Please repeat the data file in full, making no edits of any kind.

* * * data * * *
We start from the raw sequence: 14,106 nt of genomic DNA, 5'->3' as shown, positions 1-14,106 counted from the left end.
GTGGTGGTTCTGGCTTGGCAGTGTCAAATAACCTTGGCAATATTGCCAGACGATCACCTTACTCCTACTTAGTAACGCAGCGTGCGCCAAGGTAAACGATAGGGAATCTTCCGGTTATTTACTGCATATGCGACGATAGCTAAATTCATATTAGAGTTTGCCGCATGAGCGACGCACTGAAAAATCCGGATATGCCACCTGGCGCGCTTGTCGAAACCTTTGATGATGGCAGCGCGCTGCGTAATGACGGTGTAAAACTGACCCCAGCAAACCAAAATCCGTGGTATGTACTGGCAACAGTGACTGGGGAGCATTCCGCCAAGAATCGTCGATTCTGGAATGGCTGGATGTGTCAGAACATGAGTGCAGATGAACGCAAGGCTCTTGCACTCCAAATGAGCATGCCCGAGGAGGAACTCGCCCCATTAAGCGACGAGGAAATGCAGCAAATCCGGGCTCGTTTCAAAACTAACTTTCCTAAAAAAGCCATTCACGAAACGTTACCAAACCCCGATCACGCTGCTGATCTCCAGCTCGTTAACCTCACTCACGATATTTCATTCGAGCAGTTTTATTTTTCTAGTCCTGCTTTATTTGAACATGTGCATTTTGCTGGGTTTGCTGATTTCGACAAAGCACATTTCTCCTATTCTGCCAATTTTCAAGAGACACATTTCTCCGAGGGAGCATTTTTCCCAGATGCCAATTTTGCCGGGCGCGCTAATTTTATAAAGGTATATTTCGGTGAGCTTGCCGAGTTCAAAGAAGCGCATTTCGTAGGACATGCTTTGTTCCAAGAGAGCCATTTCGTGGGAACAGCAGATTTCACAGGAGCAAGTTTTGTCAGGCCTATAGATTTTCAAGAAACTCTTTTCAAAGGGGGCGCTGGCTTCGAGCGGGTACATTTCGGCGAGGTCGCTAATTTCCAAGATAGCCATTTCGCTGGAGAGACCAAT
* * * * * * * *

We start from the raw sequence: 14,106 nt of genomic DNA, 5'->3' as shown, positions 1-14,106 counted from the left end.
GTGGTGGTTCTGGCTTGGCAGTGTCAAATAACCTTGGCAATATTGCCAGACGATCACCTTACTCCTACTTAGTAACGCAGCGTGCGCCAAGGTAAACGATAGGGAATCTTCCGGTTATTTACTGCATATGCGACGATAGCTAAATTCATATTAGAGTTTGCCGCATGAGCGACGCACTGAAAAATCCGGATATGCCACCTGGCGCGCTTGTCGAAACCTTTGATGATGGCAGCGCGCTGCGTAATGACGGTGTAAAACTGACCCCAGCAAACCAAAATCCGTGGTATGTACTGGCAACAGTGACTGGGGAGCATTCCGCCAAGAATCGTCGATTCTGGAATGGCTGGATGTGTCAGAACATGAGTGCAGATGAACGCAAGGCTCTTGCACTCCAAATGAGCATGCCCGAGGAGGAACTCGCCCCATTAAGCGACGAGGAAATGCAGCAAATCCGGGCTCGTTTCAAAACTAACTTTCCTAAAAAAGCCATTCACGAAACGTTACCAAACCCCGATCACGCTGCTGATCTCCAGCTCGTTAACCTCACTCACGATATTTCATTCGAGCAGTTTTATTTTTCTAGTCCTGCTTTATTTGAACATGTGCATTTTGCTGGGTTTGCTGATTTCGACAAAGCACATTTCTCCTATTCTGCCAATTTTCAAGAGACACATTTCTCCGAGGGAGCATTTTTCCCAGATGCCAATTTTGCCGGGCGCGCTAATTTTATAAAGGTATATTTCGGTGAGCTTGCCGAGTTCAAAGAAGCGCATTTCGTAGGACATGCTTTGTTCCAAGAGAGCCATTTCGTGGGAACAGCAGATTTCACAGGAGCAAGTTTTGTCAGGCCTATAGATTTTCAAGAAACTCTTTTCAAAGGGGGCGCTGGCTTCGAGCGGGTACATTTCGGCGAGGTCGCTAATTTCCAAGATAGCCATTTCGCTGGAGAGACCAAT